It was during the early dark of a January evening, just after my seventh novel had finally been rejected, when this author sent me an email. “Jenny,” it said. “I couldn’t wait to tell you how much I am enjoying your book. If it doesn’t let me down at the end—and I can’t imagine that it will—I will want not only to offer you a blurb or endorsement, but to put it into my own editor’s hands.” That editor turned out to like my book as much as her author did. And that is how I finally came to be published.
What enabled me as a person to hang in there for so long? I would say three things: The belief that dreams are worth going for. A strong support system around me: my husband, my parents, other writers. Being a little bit nuts. I was that neurotic protagonist, after all.
VP: Your path to the book's publication was long and circuitous, and now your path in the months after its launch are literally that way, too. Tell us about your tour and why you're choosing to share your book with readers in this particular way?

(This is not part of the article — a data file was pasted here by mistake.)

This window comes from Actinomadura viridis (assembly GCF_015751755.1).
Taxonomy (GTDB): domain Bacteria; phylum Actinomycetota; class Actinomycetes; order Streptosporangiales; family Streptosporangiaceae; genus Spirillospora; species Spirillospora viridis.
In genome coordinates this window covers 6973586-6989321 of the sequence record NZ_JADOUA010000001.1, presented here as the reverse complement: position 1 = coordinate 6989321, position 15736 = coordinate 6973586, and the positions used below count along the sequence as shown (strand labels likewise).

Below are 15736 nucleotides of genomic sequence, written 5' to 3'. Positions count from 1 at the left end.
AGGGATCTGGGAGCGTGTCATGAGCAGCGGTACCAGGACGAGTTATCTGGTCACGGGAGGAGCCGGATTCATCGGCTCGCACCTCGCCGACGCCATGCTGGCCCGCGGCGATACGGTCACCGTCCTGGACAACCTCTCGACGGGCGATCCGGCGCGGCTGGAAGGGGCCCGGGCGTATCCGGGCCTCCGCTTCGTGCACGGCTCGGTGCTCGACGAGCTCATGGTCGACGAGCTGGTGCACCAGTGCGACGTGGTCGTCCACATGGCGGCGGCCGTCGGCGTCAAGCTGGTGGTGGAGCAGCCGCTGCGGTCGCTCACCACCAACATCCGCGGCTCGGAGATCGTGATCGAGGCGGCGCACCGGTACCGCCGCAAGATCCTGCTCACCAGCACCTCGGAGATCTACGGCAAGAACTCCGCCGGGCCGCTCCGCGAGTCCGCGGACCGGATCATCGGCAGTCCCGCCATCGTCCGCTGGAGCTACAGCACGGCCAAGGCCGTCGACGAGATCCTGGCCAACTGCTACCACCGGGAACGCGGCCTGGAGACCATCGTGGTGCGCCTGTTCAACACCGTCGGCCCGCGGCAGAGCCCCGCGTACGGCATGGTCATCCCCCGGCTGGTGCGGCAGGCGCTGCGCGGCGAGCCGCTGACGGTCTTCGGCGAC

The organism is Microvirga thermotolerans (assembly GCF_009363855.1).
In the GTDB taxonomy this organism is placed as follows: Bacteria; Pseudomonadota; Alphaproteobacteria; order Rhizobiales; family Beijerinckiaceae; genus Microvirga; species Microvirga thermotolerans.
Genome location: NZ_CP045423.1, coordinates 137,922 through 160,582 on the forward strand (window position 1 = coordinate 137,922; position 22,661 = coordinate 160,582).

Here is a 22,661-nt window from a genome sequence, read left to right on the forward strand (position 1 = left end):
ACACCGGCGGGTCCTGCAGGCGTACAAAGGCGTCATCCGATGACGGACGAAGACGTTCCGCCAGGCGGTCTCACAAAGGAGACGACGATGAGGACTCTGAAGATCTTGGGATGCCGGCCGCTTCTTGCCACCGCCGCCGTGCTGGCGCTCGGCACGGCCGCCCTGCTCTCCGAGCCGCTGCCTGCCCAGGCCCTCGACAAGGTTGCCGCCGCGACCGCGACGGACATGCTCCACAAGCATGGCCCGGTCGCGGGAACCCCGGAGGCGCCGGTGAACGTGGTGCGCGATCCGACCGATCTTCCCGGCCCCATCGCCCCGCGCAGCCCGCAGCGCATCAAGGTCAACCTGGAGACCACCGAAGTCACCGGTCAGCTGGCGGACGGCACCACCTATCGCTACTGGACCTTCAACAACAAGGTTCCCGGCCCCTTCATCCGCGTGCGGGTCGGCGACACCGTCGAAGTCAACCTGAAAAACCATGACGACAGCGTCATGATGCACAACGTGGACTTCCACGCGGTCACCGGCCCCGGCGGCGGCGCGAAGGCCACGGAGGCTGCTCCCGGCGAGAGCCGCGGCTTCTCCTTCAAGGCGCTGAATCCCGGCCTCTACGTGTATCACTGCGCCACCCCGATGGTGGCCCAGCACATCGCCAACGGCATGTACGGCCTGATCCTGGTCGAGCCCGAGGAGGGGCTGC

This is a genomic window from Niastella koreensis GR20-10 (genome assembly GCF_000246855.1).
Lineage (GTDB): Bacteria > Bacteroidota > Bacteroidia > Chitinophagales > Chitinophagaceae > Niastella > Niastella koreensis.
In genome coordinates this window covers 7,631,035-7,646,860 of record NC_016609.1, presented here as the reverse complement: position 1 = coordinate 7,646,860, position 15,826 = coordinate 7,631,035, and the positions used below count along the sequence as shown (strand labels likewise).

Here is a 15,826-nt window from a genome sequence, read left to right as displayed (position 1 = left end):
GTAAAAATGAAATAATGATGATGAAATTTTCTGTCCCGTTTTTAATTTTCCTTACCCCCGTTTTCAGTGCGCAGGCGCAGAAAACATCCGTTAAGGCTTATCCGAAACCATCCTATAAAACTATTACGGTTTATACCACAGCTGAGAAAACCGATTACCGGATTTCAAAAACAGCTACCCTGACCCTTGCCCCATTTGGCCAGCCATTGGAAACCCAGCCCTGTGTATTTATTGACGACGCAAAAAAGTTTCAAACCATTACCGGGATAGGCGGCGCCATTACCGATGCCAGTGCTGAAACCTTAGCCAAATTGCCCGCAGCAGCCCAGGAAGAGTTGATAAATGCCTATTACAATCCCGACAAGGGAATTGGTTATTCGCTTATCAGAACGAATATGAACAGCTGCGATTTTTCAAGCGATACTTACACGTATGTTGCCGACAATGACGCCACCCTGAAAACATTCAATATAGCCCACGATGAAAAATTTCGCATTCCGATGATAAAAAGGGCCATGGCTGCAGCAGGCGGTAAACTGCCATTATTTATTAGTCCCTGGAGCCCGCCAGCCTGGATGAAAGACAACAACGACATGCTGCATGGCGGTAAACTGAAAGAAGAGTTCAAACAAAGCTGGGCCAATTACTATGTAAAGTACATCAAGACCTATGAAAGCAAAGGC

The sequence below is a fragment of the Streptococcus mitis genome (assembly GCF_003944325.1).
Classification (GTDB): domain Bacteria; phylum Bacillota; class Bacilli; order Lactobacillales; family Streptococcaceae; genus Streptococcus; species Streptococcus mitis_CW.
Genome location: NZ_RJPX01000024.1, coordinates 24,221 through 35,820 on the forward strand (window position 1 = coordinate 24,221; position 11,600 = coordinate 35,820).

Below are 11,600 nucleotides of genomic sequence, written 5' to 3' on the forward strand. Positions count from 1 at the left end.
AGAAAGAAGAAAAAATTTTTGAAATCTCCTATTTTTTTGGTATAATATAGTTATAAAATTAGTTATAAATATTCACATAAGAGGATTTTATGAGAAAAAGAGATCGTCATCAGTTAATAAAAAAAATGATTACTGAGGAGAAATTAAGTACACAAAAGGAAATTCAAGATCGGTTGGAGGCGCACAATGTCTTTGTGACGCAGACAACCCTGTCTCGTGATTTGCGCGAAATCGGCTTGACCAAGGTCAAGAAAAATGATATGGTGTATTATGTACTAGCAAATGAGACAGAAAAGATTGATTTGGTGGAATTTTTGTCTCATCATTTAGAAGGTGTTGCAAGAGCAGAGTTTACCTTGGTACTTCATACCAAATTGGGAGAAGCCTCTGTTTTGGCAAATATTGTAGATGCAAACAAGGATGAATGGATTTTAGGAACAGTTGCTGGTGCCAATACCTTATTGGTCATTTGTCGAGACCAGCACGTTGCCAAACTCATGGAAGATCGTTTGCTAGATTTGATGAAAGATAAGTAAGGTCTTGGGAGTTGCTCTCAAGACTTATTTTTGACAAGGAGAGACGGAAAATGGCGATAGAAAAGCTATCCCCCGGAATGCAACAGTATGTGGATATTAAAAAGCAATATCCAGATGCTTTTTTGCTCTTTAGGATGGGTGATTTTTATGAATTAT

JM: Circuitous for sure! My husband, who is responsible for the route-planning, has groaned a few times about driving from North Carolina back up to Virginia even though we’re heading south, or to Colorado before we hit Mississippi. But if you long to get to a certain bookstore, you have to understand the store’s busy schedule.
For the next six months we are going to drive 18,000 miles back and forth and up and down across the country. We’re taking the kids out of school—“car-schooling” them—and visiting as many bookstores, book clubs, libraries, and schools as will have us.
For most writers, connecting with readers is key. And while I appreciate email and Facebook and Twitter for really widening the world of readers we can connect with, the real time, face-to-face dimension is very important to me as well. There is just nothing like that moment when a reader comes up to you and you get to see her face as she describes a scary moment in your book. Or a wonderful one.